Creating an Adventure Game UI

“Perfection is achieved, not when there is nothing more to add, but when there is nothing left to take away.“ – Antoine de Saint-Exupéry

One of the things we have been discussing from the start while doing developments for the Seven Tides game is how we would be approaching User Interface.

Having people with User experience and User interface skillsets in our project (Duarte and myself) has been a big plus in this regard, and while we had many discussions around what we wanted to achieve, we didn't really started touching this part of the game design until recently.

User Interface in Point and Click adventure games

Point and click adventure games are special, they have their very own pace (slower than most games) and they work really well when the player can be totally immersed in the game and the artwork.

There are also very specific things you do on an adventure game like working with inventory items, look / use / talk actions on hotspots..These are very familiar to someone who has spent some time with adventure games but they are totally foreign concepts to someone who hasn’t, since pretty much no other genre really uses these concepts in the same way.

We wanted from the very beginning of the game to cater to both types of players, those who are already familiar with Adventure games and those who never played one in their lives. UI and UI design play a big role in achieving this goal and so we would like to share some of our thoughts during this process and what were some of the key concerns and decisions.

Less UI = more immersive player

Adventure games are all about telling a story, getting a player fully immersed in both the environment, story, characters and puzzles.

If we really want the player to be immersed into the environment and the artwork we are creating for the island of chelonii we need to make sure that UI will not be interfering and taking the player “out of Chelonii”, not only with overuse of buttons and all kind of UI elements spread across the screen, but also with the style we use for them.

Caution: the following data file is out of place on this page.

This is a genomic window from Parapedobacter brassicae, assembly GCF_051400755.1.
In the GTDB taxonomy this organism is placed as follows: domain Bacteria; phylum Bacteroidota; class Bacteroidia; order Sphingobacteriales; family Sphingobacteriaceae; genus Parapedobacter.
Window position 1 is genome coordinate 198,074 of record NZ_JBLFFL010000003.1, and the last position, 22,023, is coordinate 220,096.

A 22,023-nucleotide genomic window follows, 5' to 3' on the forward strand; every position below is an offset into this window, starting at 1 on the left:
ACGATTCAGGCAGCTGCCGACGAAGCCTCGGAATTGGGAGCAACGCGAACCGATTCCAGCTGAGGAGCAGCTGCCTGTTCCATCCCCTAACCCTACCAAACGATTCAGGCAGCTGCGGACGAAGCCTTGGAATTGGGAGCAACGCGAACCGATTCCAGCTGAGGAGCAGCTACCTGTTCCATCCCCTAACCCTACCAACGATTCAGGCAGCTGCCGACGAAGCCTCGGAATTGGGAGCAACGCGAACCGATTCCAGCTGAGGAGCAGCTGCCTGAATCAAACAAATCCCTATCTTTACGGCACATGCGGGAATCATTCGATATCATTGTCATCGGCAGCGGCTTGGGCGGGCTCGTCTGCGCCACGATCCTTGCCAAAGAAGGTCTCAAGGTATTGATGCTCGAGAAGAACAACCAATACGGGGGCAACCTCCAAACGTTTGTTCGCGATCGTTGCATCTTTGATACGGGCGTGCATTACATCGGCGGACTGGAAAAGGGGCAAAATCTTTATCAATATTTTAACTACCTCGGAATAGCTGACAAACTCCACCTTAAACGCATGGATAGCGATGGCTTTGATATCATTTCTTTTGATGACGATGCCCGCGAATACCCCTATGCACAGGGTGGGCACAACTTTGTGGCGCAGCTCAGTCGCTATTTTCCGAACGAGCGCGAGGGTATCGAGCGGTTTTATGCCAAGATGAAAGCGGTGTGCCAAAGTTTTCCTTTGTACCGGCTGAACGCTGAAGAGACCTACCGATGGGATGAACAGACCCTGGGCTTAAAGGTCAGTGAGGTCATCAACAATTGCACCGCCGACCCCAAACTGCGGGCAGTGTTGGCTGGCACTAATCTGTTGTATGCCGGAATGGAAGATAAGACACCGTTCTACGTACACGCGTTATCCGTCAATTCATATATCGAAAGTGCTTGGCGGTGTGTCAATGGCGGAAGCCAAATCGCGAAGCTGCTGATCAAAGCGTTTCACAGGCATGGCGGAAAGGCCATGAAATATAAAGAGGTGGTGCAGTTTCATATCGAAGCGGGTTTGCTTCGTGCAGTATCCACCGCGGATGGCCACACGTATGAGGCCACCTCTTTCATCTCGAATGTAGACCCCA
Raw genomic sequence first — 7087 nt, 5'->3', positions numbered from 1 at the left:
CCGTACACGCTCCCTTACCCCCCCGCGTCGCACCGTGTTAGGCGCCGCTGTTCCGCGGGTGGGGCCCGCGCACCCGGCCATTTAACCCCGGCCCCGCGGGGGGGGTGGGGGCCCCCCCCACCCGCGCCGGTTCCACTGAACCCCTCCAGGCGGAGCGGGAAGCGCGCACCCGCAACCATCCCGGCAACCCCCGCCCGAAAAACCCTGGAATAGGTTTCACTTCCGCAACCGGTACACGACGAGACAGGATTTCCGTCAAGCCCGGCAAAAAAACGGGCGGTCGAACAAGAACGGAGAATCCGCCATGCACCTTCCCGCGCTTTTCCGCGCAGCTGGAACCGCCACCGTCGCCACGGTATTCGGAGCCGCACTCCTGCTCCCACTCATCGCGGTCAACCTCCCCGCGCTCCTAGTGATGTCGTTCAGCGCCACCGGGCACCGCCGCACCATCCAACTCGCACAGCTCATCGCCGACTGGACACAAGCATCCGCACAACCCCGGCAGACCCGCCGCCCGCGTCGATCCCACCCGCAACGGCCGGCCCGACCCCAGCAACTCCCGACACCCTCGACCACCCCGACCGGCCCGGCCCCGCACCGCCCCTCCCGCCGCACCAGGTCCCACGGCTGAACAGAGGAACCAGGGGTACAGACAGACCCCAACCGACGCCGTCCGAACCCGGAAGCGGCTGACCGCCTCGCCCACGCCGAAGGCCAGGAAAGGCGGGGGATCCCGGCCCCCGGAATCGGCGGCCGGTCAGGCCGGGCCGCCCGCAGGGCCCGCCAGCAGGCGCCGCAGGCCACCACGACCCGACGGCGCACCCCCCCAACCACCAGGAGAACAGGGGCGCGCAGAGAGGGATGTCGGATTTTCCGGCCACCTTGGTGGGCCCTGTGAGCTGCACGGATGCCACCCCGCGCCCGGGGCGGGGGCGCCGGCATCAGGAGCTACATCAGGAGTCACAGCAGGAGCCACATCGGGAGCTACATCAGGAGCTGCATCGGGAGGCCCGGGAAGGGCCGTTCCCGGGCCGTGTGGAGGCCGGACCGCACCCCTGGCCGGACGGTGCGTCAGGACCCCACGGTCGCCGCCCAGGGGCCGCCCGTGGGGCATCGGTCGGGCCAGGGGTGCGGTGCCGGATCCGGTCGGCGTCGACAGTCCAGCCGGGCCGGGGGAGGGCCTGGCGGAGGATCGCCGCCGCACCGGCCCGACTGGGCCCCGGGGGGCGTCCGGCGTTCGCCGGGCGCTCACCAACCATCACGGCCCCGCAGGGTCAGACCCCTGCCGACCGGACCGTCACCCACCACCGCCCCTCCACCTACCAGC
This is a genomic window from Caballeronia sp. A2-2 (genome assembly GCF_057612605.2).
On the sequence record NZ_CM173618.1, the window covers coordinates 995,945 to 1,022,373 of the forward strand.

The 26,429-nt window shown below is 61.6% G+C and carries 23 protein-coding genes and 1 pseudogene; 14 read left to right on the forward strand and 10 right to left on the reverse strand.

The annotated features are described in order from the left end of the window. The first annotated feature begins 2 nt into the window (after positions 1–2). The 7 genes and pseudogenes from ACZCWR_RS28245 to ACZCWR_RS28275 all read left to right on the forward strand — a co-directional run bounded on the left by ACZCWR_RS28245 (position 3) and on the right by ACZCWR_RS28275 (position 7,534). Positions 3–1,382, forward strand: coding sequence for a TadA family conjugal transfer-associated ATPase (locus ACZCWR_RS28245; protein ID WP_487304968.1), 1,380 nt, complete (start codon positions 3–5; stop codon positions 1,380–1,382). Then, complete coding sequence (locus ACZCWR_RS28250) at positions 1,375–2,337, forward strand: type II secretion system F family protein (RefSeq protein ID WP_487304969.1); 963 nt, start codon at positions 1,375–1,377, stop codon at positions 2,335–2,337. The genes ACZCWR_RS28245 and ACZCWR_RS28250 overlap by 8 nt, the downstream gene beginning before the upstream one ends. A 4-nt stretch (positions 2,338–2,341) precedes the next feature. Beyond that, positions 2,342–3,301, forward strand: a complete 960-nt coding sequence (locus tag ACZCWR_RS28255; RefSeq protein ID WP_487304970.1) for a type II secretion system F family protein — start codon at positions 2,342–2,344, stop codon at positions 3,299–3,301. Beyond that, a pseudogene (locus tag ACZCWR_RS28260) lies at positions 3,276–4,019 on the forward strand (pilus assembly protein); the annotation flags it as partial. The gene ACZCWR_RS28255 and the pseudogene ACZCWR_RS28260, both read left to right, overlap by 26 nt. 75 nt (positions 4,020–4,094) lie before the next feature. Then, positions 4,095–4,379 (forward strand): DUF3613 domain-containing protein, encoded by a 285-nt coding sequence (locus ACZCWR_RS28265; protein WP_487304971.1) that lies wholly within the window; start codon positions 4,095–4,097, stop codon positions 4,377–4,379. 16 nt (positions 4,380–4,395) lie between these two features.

Because an immersive environment "feels" real, and reality doesn't have buttons and texts how we implement these things affect user experience in a significant way.

Showing how to occupy less space

Our approach was to have as less space occupied by the UI elements as possible while still having a proper identity and carefully crafted design elements

 

We opted for having only the inventory bag item displayed at the bottom right screen so that we can insure maximum screen space is used for game and artwork.

Triggering options with the escape key is something we opted for in order to not have to use a button to trigger the options menu, and although we will still user test this approach it was intuitive enough for every team member which can be already a good indication.

Inventory items - cohesive and understandable design

One particular aspect of adventure games is the heavy use of the inventory and its items. We use items with things in the environment, we combine items between themselves and we also even give items to NPC’s or use items on ourselves (the player in this case Jon). So it’s important to have in mind some important aspects when designing items for the inventory.

Design - Real vs Flat vs Font

The first thing is the design of the item itself. There were a couple approaches we tried before landing on a particular design for the items.

Inventory menu bar

An example of how the inventory items are displayed in our inventory bar

 

Flat icons or even font icons make designing the icons simpler since there are packs available with hundreds of them, but it is often the case that it will be very hard to find a right icon that expresses what a specific inventory item is. For example we use an “old rag” in one of our scenes (won’t spoil for what it is used) and designing a flat icon or finding a good icon to convey an “old rag” can be hard. So we ended up going with real icons, they still look really nice and crispy and tell the user with a lot more accuracy what an item really is without having to hover to see the label.

Old rag icon

sometimes all you need is just a dirty old rag..

 

Consistency

Another important aspect to look at when dealing with the icons is consistency. We want the items to feel like they not only belong to the game, but they also belong together, they are part of the same system.

The approach here was a simple Photoshop macro to create specific effects to all items we create (creating a ring circle, adding embed and shadow filters etc) so that all the items have things in common and they all have the same style, even if the original image for the item itself was very different.